I am working to gather all the Letters of Courage posts into one archive. While I do this work, I am listening to the Hay House Radio. I enjoy the positive approach, and particularly, the focus on what we can do ourselves to build hope and happiness regardless of limitations. Right now, since I have been home bound for two weeks, I need distraction from the frustration that rises at times when I am unable to do as much.
When I started the blog in December 2008, it was at the urging of a friend, who had sat me down to face the fact that while the doctors went about the process of confirming the RSD, I was unable to work and my meager savings was gone.
Since the pain in my right arm had traveled so quickly to impact my walking, I had become unable to even get myself around. I was in shock.
It was her quick action that saved our family in that moment. Having to also battle the agency that doubted even the doctor’s letter, without courage to ask for help to survive those months, I would not have had food for my child.
I sat with her suggestion for a while. I hoped I’d get better. The neurologist had told me not to look up CRPS on the internet, she didn’t want me to become afraid, and CRPS could go away as quickly as it came on. The walking problems caused me to panic. My regular doctor kept calling the hospital to get my next neuro appointment sped up.
By December, I had to consider that there was no other option. Without family and friends sending $25 here or there, some who made larger donations, there would have been no food.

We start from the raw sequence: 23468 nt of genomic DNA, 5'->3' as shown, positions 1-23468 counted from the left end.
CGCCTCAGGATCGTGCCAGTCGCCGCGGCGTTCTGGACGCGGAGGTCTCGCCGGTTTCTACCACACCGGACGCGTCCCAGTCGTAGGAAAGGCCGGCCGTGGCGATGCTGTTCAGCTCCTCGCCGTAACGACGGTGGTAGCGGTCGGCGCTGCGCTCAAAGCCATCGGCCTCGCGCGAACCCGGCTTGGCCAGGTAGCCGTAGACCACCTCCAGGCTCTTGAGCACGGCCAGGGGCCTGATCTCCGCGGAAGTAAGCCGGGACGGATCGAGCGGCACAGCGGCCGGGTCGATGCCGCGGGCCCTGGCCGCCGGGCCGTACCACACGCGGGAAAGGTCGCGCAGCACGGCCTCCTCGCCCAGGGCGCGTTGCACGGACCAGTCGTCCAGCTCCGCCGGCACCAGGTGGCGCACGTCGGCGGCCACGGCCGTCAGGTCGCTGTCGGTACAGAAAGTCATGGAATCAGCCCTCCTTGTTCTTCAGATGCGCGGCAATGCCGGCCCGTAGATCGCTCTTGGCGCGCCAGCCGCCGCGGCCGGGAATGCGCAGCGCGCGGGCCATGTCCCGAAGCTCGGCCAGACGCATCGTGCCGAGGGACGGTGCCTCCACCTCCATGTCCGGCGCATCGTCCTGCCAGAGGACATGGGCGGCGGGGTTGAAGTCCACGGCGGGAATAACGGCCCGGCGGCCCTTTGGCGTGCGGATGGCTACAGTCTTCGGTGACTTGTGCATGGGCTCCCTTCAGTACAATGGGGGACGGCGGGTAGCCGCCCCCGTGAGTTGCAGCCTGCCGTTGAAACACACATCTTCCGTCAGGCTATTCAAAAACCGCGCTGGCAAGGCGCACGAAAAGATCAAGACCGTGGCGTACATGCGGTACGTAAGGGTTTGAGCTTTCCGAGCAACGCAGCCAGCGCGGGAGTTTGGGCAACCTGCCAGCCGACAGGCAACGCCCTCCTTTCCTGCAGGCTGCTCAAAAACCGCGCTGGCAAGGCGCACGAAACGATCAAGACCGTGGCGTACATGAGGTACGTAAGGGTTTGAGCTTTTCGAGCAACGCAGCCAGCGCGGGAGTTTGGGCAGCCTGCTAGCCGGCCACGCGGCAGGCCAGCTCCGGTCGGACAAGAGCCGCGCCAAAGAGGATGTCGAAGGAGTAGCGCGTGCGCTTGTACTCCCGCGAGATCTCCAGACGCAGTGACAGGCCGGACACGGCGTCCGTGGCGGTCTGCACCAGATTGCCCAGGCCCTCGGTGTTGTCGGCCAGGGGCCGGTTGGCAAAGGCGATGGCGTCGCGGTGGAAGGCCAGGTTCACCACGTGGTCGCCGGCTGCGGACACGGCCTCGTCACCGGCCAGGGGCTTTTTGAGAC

While my own doctor worked to get the hospital to see me sooner, I was left to deal with the panic myself. Utter terror had overtaken me when ‘resting up’ was not eliminating the horrific pain in my leg and arm, let alone when trying to walk. I was afraid. I didn’t understand what had happened before, nor what was happening then, nor why the neurologist didn’t think the development urgent enough to see me. I believe anyone who has experienced losing a vital ability understands that terror.
I was introduced by this same friend to a therapy called emotional freedom therapy. EFT makes use of the same pressure points in acupuncture, adding a tapping that had proved helpful to reduce fear, anxiety and stress. The therapy gave some immediate relief, and has become a very useful tool today to build internal strength.
Yet, it was not enough to stop the symptoms and pain, and nothing was helping me walk.
I took to writing to save myself. What had been started as a necessity to be courageous and share my experience in a letter to friends, now became a way to be courageous more often in writing the blog.
While the doctor’s confirmation process dragged on into the years, writing became more about connecting with other people with similar experiences as I understood what they were going through.
I eventually learned that there were other people sharing their stories, many with worse symptoms, but all with the same type of experience.
I found courage again when at the start of 2011 I wrote that I think the way RSD is treated now leaves a lot to be desired, and started asking why.
I will soon upload the Letter of Courage archive so that people who are at the beginning of the process have access to the writing.
In the meantime, I want to share a new RSD newsletter that I just ran across called the Definitive Link Library for CRPS/RSD.
I am really impressed with the range of articles, but particularly by the author Howard Black. Mr. Black had RSD for 15 years until January 2010, when, for some reason, his symptoms began to diminish and he is now at 90% remission.
Coincidentally, Mr. Black is looking to connect with other RSD patients who have also gone into remission suddenly after having RSD for 5 or more years.
To give back to the community, Mr. Black has started the Definitive Link Library for CRPS/RSD.
Check it out for range of good articles.